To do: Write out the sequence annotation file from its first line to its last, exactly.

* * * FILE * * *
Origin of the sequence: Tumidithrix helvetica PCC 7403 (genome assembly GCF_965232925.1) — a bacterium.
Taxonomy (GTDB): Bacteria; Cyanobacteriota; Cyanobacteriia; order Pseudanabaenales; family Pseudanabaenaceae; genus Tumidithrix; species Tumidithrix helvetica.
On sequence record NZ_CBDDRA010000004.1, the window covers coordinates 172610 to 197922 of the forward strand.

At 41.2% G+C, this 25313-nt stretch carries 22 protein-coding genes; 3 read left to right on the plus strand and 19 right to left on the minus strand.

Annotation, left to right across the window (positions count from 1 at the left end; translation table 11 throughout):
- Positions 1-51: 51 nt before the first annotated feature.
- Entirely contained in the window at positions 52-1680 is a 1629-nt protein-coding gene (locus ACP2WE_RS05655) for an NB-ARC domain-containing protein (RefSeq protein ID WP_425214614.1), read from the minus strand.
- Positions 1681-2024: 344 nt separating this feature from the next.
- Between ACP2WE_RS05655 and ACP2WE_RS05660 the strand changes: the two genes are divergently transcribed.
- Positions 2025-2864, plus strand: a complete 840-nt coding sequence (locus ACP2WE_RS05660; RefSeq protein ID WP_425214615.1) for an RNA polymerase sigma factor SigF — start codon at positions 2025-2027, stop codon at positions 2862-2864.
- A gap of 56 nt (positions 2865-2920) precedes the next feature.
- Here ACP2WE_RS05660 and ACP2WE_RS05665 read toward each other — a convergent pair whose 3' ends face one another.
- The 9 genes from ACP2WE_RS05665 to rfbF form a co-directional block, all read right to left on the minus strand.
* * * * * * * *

Origin of the sequence: Tumidithrix helvetica PCC 7403 (genome assembly GCF_965232925.1) — a bacterium.
Taxonomy (GTDB): Bacteria; Cyanobacteriota; Cyanobacteriia; order Pseudanabaenales; family Pseudanabaenaceae; genus Tumidithrix; species Tumidithrix helvetica.
On sequence record NZ_CBDDRA010000004.1, the window covers coordinates 172610 to 197922 of the forward strand.

At 41.2% G+C, this 25313-nt stretch carries 22 protein-coding genes; 3 read left to right on the plus strand and 19 right to left on the minus strand.

Annotation, left to right across the window (positions count from 1 at the left end; translation table 11 throughout):
- Positions 1-51: 51 nt before the first annotated feature.
- Entirely contained in the window at positions 52-1680 is a 1629-nt protein-coding gene (locus ACP2WE_RS05655) for an NB-ARC domain-containing protein (RefSeq protein ID WP_425214614.1), read from the minus strand.
- Positions 1681-2024: 344 nt separating this feature from the next.
- Between ACP2WE_RS05655 and ACP2WE_RS05660 the strand changes: the two genes are divergently transcribed.
- Positions 2025-2864, plus strand: a complete 840-nt coding sequence (locus ACP2WE_RS05660; RefSeq protein ID WP_425214615.1) for an RNA polymerase sigma factor SigF — start codon at positions 2025-2027, stop codon at positions 2862-2864.
- A gap of 56 nt (positions 2865-2920) precedes the next feature.
- Here ACP2WE_RS05660 and ACP2WE_RS05665 read toward each other — a convergent pair whose 3' ends face one another.
- The 9 genes from ACP2WE_RS05665 to rfbF form a co-directional block, all read right to left on the minus strand.